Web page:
• Following infection HIV enters the bloodstream and circulates around the body.
  • A protein on the HIV readily binds to a protein called CD4. While this protein occurs on a number of different cells, HIV most frequently attaches to helper T cells.
  • The protein capsid fuses with the cell-surface membrane. The RNA and enzymes of HIV enter the helper T cell.
  • The HIV reverse transcriptase converts the virus's RNA into DNA.
  • The newly made DNA is moved into the helper T cell's nucleus where it is inserted into the cell's DNA.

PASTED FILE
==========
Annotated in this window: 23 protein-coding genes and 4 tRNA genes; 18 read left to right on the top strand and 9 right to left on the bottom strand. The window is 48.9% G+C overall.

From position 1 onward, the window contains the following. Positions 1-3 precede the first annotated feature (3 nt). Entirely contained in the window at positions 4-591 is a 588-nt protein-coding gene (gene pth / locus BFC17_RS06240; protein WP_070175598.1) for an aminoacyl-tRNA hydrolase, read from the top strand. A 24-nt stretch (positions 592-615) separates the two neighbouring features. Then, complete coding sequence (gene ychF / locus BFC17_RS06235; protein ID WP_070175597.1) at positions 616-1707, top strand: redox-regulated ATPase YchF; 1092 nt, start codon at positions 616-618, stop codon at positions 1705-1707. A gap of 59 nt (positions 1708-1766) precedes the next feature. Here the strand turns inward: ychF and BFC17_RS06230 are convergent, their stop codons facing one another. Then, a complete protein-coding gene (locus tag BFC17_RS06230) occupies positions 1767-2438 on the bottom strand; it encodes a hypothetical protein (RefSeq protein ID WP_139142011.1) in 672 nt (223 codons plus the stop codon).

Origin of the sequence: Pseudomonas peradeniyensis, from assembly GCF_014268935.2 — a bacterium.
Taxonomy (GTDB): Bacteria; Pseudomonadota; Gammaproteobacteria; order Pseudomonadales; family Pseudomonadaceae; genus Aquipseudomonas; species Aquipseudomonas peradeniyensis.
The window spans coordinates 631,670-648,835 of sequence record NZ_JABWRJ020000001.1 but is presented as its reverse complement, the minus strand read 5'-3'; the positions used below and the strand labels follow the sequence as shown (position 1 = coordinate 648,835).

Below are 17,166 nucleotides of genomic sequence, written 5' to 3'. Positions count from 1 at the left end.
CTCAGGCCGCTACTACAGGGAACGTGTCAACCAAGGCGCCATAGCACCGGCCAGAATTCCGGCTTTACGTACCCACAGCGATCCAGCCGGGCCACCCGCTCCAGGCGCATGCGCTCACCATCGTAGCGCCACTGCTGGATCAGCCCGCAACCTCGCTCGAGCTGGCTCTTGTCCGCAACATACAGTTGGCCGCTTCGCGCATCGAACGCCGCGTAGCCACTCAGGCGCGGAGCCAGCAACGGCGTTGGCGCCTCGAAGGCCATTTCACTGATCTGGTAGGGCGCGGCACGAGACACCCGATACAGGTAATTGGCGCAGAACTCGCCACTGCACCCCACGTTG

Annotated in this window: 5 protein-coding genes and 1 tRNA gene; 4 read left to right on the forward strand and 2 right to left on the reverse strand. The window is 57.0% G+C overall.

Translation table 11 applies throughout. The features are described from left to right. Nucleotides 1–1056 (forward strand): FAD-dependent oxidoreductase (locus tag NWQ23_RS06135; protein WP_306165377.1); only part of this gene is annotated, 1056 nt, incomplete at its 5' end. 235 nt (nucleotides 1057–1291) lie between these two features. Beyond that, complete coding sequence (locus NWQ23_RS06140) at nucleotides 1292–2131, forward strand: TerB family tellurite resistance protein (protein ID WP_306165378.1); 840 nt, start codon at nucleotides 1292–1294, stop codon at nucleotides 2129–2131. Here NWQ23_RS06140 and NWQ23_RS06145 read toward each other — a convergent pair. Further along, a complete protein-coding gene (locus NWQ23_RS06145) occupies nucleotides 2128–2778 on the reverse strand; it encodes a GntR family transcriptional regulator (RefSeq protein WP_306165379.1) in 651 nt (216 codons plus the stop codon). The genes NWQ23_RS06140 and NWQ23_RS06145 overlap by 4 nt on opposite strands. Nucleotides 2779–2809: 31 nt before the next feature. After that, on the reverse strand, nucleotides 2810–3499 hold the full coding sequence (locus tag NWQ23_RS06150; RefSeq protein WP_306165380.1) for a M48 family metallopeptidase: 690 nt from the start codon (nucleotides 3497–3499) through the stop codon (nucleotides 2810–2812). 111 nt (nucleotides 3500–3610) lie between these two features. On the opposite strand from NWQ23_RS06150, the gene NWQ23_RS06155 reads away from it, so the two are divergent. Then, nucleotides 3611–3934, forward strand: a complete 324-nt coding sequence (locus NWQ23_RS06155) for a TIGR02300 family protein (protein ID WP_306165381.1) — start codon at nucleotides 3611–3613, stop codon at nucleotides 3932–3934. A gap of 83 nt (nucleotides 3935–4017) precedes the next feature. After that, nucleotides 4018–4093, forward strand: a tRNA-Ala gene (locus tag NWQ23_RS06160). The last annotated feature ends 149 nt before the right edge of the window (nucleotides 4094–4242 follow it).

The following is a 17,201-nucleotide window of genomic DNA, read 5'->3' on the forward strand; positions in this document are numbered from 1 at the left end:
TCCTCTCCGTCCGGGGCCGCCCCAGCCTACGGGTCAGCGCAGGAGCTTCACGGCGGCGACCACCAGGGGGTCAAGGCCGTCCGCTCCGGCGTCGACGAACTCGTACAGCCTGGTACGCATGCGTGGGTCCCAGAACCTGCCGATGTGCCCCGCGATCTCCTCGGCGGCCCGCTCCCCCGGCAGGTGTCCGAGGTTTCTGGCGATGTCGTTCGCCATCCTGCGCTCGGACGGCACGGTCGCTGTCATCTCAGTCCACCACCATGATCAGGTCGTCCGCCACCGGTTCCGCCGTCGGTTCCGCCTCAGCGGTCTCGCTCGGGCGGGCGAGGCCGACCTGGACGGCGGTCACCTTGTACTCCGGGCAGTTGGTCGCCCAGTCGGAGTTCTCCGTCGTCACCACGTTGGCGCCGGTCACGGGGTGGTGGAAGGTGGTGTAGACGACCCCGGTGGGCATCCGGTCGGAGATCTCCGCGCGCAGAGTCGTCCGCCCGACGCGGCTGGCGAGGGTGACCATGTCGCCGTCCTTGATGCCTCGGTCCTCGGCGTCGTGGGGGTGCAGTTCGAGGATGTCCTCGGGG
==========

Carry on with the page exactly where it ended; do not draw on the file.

• The HIV DNA in the nucleus creates mRNA, using the cell's enzymes. This mRNA contains the instructions for making new viral proteins and the RNA to go into the new HIV.
  • The mRNA passes out of the nucleus through a nuclear pore and uses the cell's protein synthesis mechanisms to make HIV particles.
  • The HIV particles break away from the helper T cell with a piece of…


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